SHTF: 5 Survival Myths Debunked

If you’re reading this, you’re probably interested in SHTF disaster survival chatter.

If you’re not reading this, you’re probably a zen koan, and I have no idea how you got here.

So assuming it’s the former, this is probably not the first time you’ve looked for advice and tips on Survivalism, and this probably also isn’t the first place. So let’s look at some common survivalist, life-hack-y tricks that go around the Internet that you should ABSOLUTELY RECONSIDER.

 

  1. The Egg Thing.

    See that inside membrane? Good, now forget that exists.

    I see this all over Pinterest (where our sister magazine Calsportsmanmag pins a whole load of stuff related to survival and history!) and it goes thusly:
    “Who knew? If emergency occurs… While the blood is gushing – hold pressure and crack open an egg. Peel that membrane off and put it on the wound (continue holding pressure) The membrane will harden and keep the wound closed until you can get to the ER for stitches. My grandma taught my mom this and it works!”

    Please for godsakes don’t do that. You know how you’re not supposed to eat raw cookie dough with egg in it because it could give you food poisoning? Now imagine putting the stuff that causes that directly into your bloodstream.
    While technically the membrane will stop the bleeding, a band-aid is actually sterile, and comes in most first-aid kits. If you’re beyond the realm of a band-aid, you’d better get to the ER and get some stitches, not an omelette.
    Also, whose idea was to stick the inside of a thing that came out of a chicken butt on their open wound? Who does that?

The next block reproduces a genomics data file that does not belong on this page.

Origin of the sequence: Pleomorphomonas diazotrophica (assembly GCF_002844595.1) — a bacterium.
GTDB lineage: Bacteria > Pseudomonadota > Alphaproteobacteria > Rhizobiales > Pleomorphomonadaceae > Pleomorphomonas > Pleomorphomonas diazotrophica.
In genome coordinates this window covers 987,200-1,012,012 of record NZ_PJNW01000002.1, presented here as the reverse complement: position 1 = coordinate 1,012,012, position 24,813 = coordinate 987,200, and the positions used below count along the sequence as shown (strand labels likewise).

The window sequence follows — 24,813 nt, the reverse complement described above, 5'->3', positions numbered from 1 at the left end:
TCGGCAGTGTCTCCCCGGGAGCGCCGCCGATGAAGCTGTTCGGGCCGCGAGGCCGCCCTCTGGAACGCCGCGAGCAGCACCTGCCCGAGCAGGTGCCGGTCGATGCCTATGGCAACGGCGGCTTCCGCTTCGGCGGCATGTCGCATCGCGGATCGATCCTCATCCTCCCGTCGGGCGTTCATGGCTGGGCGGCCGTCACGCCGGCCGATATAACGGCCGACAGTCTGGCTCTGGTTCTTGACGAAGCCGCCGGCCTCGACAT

What you can do instead: Wash, dry, and crush your eggshells into a fine powder and mix them into plant soil, it can help fresh-potted plants and aerate the soil, as well as reduce acidity. If you have chickens of your own, you can also provide crushed eggshell to them, which will boost their calcium and help them lay more.

  2. You can use a Tampon as a water purifier!
    No, no, no, nO, no. Stop that. First of all, you look ridiculous with a tampon in your mouth. Second, while claims of there being asbesdos in tampons are at best silly and at worst harmful, you don’t really want to drink water through a cotton ball, either. While they are absorbent, tampons aren’t meant to ‘filter’ anything. They’re made to absorb. In case your highschool education failed you miserably: They’re meant to absorb approximately 5-10ml  of blood. About one to two teaspoons (per up to eight hours of use and absolutely no more, lest the user risk Toxic Shock Syndrome).  They’re also completely sanitary in their packages, you babies, stop freaking out when you see them.Anyway, the point is, it might filter out mud or algae, but it won’t filter out bacteria that will still make you sick. Just bring a Lifestraw and some purifier tablets.What you can do instead: Surprisingly, if you’re in a real bind, you actually can use a tampon to plug a bullet wound! No word yet on whether or not this will also increase your risk of Toxic Shock Syndrome, but to be honest, if you have a tampon in your bullet wound for that long, I think you have bigger concerns.